Theatre Safety

Safety should be a paramount concern for all those people involved in putting on a stage production. Whether you are a venue or the production company you need to be worried about the potential risk to anyone involved. The reason for these guidelines is to help you navigate through the process of understanding. A lot of the Occupational Health and safety regulations are a matter of common sense. These guidelines have been developed from the regulations and put into a theatrical context. But remember these are only guidelines and you should check with your local authorities as regulations vary from state to state and country to country.

By following these ideas and concepts you should be able to put on the type of show that you want with the minimum of hazards, and what hazards that may exist, you have put into place control measures.

So where do we start?

Well to state the obvious – Good management and risk planning will reduce incidents in the workplace. The health and safety of persons in the workplace is a shared responsibility between the producing company, the venue and the workers.

Every state there is in place OH & S legislation that applies to all workplaces. All productions, events, and venues must comply with the relevant legislation and any person found working outside of these requirements may be subject to fines and/or prosecution. This legislation, in particular, requires all organisations involved in the entertainment field to:

  • Have policies and procedures that aim to protect the health and safety of all;
  • Ensure such policies and procedures are documented and available to all;
  • Undertake risk assessments to identify hazards and implement appropriate controls measures;
  • Consult with all involved in the workplace.
  • Now you may think that amateur or community based companies don’t have to comply, but that is not so. Just because you do not pay any wages or salary to anyone does not mean you are exempt. Volunteer organizations still have to fulfill their duty of care to their workers whether they are paid or unpaid.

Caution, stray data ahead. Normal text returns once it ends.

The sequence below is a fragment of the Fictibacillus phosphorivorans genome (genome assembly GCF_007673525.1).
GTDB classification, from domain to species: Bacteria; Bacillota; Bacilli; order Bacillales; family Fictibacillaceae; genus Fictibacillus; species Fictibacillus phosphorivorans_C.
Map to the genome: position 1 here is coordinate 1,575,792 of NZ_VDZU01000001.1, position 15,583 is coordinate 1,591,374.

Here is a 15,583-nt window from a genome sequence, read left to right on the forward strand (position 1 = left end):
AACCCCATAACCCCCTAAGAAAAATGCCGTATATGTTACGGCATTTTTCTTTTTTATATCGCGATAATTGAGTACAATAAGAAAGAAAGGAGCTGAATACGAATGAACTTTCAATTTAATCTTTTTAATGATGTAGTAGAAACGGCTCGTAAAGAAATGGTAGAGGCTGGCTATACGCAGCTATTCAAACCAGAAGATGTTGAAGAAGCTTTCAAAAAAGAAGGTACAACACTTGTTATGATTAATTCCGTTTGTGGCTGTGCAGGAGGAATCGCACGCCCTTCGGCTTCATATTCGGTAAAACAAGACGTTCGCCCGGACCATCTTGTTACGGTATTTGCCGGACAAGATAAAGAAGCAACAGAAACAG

Roles and Responsibilities

Workers

All workers have key roles in the implementation of health and safety. It is in their own interests and a legal obligation. All workers therefore have a responsibility to ensure that nothing is done to make health and safety provisions less effective.

All the people involved with an event or production must ensure that as far as it is practicable, that their work practices and equipment are not likely to result in damage to themselves, to others or their work place.

All persons involved in a production need to:

  • Work in a healthy and safe way
  • Make sure they do not place other people in danger through AN ACT OR OMMISSION AT WORK
  • Obey all instructions, such as policies and procedures issued to protect their own safety, safety of others and to adhere to standard work procedures.
  • Encourage others to work in a safe manner
  • Cooperate, consult on and promote health and safety in the work place
  • Report and work to rectify any hazards within the workplace
  • Report any injuries and incidents to their supervisor as soon as possible after the incident
  • Ensure the correct use is made of all equipment provides for safety purposes.
  • Ensure that the consumption of drugs or alcohol does not impair the safe work conditions
  • Cooperate with investigating authorities.

Employers and Contractors

The producing company ( this includes schools, dance schools etc) and the venue owner/manager also have specific responsibilities for the occupational health and safety of thier employee, contractors and other people in the work environment.

All workers, contractors and volunteers must be made aware of all the hazards that may impact upon themselves, their staff or others and what risk control measures have been put into place for their protection.

Everybody in the workplace should be involved in the process of developing a safe workplace.

The producing company and the venue must ensure that there is an emergency and evacuation plan in place and that all people in the workplace know what it involves.

Workplace safety is a continuous evolving process. As new shows are developed, new hazards come to notice. So everybody needs to develop an eye to assessing the situation and then developing a process that will make it safe.  This process is call risk assessment. There will be more about this later.

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